Thursday and Friday 9–10 August / Days 11 and 12
240 books distributed in twelve days.
I had the pleasure of hosting Frances Scott for a night at the Dead House. A talented artist and lovely company.
Joe Stevens interviewed me for his blog about working with archives, performance, maintaining a creative practice and cultural production in the US and UK.
And then, on my penultimate day in Weymouth, Jane took me for a West Dorset drive-around that she’d been planning for a week. She’d wanted to do this back in March when I stayed with her, but there wasn’t time, so we squeezed in a few hours for a tour, post-bakery.
On the way to her car she confessed that she had an agenda for me.
Two performances of 4’33″
At my talk, someone asked me which artists were influential in my work. I mentioned John Cage and 4’33″ specifically, and briefly described the premise of Cage’s 1952 work: silence, listening, chance, suspension of judgement, awareness. Jane heard this at the talk, and as a sort of going-away gift, she decided that she was going to take me to two powerful places in West Dorset, sit me down in very specific places and give me two “performances” of four minutes and thirty-three seconds in the landscape. She wore her watch for the occasion.
The first location was Eggardon Hill, a mysterious Iron Age earthwork built by ancient Celts and conquered by Romans in 43 AD. A spectacular landscape protected by the National Trust.
Below: my view out from the first performance of 4’33″, looking straight ahead to the sea. Jane sat behind me, about 30 feet back, and I closed my eyes for the duration of the piece. I heard wind, songbirds, sheep, distant highway sounds and crows, all in front of me but coming from various directions, an enormous open-air theater. A soaring, connected feeling that could have continued for much longer, but near-perfect as experienced here with Jane. To conclude the performance, Jane said ok then.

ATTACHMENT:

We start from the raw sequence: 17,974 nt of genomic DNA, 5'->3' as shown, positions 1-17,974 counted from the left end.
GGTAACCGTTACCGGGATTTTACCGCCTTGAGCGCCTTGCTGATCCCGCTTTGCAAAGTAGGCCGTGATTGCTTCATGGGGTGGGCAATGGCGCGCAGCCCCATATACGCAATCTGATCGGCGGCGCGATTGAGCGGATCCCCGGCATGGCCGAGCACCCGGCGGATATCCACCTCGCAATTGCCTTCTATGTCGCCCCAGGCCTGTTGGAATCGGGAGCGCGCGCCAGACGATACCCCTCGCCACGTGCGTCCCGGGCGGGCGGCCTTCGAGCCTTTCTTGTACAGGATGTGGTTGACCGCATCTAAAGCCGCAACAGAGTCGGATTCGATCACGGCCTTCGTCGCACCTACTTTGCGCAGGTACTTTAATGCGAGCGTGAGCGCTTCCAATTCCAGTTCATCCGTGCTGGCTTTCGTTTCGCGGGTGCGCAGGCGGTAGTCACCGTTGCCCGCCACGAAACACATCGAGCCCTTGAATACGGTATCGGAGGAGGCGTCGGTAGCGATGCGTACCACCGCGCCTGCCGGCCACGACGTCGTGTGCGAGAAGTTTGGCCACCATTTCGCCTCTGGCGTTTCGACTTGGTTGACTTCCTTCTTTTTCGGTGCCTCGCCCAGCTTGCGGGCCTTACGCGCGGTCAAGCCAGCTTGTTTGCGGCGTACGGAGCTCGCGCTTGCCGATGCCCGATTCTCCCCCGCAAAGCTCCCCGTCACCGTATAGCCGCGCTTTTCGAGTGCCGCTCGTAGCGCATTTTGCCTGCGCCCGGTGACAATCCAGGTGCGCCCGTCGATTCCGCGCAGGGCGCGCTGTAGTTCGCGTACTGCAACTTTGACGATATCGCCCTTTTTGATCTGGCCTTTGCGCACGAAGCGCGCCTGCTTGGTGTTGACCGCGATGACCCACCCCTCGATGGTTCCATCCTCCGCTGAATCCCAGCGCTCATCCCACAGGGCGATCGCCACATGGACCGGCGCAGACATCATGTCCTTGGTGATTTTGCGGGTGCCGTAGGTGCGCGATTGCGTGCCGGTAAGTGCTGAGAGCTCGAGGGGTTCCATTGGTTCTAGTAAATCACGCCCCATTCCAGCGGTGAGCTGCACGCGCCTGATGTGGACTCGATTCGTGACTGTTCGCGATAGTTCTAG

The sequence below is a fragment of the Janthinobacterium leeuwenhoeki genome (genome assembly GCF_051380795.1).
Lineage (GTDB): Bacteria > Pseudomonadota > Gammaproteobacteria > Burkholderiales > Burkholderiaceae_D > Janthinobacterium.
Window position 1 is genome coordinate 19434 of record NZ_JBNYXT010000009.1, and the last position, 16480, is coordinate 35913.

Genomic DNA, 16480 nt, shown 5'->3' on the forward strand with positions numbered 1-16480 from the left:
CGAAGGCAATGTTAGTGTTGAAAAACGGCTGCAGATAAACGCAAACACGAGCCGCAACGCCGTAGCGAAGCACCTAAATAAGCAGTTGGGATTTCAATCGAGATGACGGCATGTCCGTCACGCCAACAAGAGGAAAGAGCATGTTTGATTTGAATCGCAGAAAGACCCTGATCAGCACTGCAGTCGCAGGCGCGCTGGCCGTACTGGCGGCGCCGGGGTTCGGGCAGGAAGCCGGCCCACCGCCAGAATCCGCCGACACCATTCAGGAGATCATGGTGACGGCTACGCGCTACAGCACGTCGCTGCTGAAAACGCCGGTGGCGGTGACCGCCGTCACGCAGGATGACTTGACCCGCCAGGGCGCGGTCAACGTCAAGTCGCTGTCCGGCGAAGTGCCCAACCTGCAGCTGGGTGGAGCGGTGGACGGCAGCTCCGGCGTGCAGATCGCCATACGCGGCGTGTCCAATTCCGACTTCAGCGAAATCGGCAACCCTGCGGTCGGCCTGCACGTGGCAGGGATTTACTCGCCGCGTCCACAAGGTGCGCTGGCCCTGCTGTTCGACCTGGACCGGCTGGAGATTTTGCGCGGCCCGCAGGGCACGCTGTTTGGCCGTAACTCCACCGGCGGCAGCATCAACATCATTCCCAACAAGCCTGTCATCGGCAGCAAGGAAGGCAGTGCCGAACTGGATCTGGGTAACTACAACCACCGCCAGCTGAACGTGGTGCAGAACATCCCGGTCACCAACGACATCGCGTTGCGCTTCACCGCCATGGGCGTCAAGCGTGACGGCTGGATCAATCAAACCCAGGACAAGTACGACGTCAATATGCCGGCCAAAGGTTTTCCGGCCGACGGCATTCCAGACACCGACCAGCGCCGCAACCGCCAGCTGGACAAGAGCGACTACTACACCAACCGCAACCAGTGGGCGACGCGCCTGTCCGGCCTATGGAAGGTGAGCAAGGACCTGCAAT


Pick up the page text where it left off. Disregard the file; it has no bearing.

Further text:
Approaching the second location, I asked Jane if she thought I was performing 4’33″ for her, or if she was performing it for me. She replied, it’s being performed.
The second location for a performance of 4’33″ was an 11th century motte and bailey castle earthwork. Below, the view straight ahead of me. More intimate this time—less wind, my own breath, and the addition of buzzing insects, cows and a distant tractor. A heavy feeling of sinking into the earth, a brief absorption (collapse?) of time and space.
These are significant gifts, these things I’ve received these last two weeks in Weymouth. Moving, meaningful gestures that I’ll remember forever.
On the last day of Weymouths, I returned the bicycle to Bev, who prepared tea. We noticed that her walls match the color of the Sophie Calle book perfectly.
Books 238, 239 and 240
The last few copies of 1,485 Colors (#12) went to a couple from Bermuda, a seven-year-old boy from Brockenhurst, and a Finnish woman, who said that her book (the very last copy of the project) would go home with her to Finland. Finish.